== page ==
Publications by authors named "Berta Mosleh"

5 Publications

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Prognostic impact of PD-1 and PD-L1 expression in malignant pleural mesothelioma: an international multicenter study.

Transl Lung Cancer Res 2021 Apr;10(4):1594-1607

Institute of Cancer Research, Department of Medicine I, Medical University of Vienna, Vienna, Austria.

Background: Programmed cell death 1/programmed death ligand 1 (PD-1/PD-L1) immune-checkpoint blockade is a promising new therapeutic strategy in cancer. However, expression patterns and prognostic significance of PD-L1 and PD-1 are still controversial in human malignant pleural mesothelioma (MPM).

Methods: Formalin-fixed paraffin-embedded (FFPE) tumor samples from 203 MPM patients receiving standard treatment without immunotherapy were collected from 5 European centers. PD-L1 and PD-1 expression of tumor cells (TCs) and tumor-infiltrating lymphocytes (TILs) were measured by immunohistochemistry and correlated with clinical parameters and long-term outcome.

Results: High (>10%) PD-L1 TC and PD-1 TILs expressions were found in 18 (8%) and 39 (24%) patients, respectively. PD-L1 was rarely expressed by TILs [≥1%, n=13 (8%); >10%, n=1]. No significant associations were found between the PD-L1 or PD-1 expression of TCs or TILs and clinicopathological parameters such as stage or histological subtype. Notably, patients with high (>10%) TC-specific PD-L1 expression exhibited significantly worse median overall survival (OS) (6.3 15.1 months of those with low TC PD-L1 expression; HR: 2.51, P<0.001). In multivariate cox regression analysis adjusted for clinical parameters, high TC PD-L1 expression (>10%) proved to be an independent negative prognostic factor for OS (HR: 2.486, P=0.005). There was no significant correlation between PD-L1 or PD-1 expression of TILs and OS.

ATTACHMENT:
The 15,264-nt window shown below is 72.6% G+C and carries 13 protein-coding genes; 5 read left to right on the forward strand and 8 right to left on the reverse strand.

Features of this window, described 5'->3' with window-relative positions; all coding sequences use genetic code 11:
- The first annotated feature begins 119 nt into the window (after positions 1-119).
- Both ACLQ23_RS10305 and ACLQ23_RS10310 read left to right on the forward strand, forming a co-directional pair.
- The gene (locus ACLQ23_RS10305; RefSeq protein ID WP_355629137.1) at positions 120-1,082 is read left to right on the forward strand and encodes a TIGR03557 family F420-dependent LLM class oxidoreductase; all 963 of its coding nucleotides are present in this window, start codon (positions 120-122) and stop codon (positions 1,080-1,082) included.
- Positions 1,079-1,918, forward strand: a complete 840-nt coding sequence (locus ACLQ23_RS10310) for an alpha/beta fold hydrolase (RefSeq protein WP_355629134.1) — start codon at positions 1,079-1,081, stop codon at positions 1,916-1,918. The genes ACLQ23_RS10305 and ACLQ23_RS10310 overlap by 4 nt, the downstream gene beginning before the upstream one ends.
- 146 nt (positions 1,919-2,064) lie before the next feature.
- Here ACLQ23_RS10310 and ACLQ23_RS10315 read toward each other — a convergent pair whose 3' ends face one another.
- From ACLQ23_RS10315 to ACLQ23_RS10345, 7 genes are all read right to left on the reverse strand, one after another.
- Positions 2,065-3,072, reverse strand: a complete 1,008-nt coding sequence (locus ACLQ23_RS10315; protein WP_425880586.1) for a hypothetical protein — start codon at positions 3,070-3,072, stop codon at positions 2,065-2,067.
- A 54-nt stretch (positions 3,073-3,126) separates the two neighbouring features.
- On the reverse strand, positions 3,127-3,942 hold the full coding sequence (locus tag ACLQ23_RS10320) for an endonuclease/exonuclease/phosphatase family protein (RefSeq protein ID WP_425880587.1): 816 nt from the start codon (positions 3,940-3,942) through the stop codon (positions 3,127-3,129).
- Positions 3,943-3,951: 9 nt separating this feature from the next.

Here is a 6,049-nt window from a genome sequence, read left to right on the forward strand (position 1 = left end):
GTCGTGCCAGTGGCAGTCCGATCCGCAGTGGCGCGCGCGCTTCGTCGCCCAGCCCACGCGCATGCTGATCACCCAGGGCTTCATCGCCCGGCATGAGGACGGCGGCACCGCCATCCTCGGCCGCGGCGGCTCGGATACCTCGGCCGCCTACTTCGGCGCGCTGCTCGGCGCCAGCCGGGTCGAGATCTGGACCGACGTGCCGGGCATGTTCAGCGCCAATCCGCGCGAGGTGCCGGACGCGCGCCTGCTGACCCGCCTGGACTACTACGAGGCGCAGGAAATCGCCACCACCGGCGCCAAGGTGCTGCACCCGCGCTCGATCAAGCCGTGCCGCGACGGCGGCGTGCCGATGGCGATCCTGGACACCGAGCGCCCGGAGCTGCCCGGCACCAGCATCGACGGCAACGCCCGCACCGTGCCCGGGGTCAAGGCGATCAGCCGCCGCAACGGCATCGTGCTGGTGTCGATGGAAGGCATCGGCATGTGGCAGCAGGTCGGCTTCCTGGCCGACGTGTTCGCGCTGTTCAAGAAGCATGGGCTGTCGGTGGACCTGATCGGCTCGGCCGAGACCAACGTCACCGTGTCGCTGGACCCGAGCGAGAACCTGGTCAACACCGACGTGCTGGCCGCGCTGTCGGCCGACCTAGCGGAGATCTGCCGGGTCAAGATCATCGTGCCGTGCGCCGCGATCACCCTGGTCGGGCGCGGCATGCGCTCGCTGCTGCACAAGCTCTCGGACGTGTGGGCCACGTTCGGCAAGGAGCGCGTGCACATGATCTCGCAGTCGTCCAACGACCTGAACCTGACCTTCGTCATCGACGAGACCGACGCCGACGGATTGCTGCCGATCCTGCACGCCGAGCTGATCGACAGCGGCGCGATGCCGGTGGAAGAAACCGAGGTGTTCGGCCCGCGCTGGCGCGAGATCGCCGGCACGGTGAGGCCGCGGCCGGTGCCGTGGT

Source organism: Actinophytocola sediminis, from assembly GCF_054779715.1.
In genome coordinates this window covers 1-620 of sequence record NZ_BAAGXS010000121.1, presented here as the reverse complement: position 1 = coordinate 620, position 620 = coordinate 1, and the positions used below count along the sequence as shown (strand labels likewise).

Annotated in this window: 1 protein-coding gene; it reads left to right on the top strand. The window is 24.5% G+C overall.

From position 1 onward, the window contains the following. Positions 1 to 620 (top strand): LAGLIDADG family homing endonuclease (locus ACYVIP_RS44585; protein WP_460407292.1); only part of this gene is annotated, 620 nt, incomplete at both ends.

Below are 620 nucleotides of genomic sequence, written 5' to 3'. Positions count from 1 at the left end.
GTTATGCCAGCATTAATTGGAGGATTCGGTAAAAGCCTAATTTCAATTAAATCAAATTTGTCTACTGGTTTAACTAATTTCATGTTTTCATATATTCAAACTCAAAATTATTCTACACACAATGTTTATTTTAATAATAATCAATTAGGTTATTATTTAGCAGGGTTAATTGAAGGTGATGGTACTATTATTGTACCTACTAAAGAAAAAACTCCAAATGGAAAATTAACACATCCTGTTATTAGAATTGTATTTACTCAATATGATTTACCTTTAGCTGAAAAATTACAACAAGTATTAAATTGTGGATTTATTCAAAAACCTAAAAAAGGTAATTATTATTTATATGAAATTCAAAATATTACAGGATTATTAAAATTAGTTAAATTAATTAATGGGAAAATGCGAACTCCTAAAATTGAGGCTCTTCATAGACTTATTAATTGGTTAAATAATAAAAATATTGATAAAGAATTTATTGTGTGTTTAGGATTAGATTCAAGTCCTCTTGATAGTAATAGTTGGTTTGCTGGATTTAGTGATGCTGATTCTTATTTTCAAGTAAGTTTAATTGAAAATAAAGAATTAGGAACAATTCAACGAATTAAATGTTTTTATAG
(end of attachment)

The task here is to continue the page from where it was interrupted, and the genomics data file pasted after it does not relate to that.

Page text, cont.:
Conclusions: In this multicenter cohort study, we demonstrate that high (>10%) PD-L1 expression of TCs independently predicts worse OS in MPM. Further studies are warranted to investigate the value of PD-L1/PD-1 expression as a marker for treatment response in MPM patients receiving immunotherapy.
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http://dx.doi.org/10.21037/tlcr-20-1114DOI Listing
http://www.ncbi.nlm.nih.gov/pmc/articles/PMC8107750PMC
April 2021

Malignant pleural mesothelioma: recent developments.

Curr Opin Oncol 2021 01;33(1):80-86

Malignant Pleural Mesothelioma Program, Translational Thoracic Oncology, Division of Thoracic Surgery, Department of Surgery, Comprehensive Cancer Center, Medical University of Vienna, Vienna, Austria.

Purpose Of Review: Malignant pleural mesothelioma (MPM) is a rare, but aggressive tumor with still poor prognosis. In this article, we focus on recent developments in the management of MPM including diagnosis, staging, biomarkers, and treatment strategies.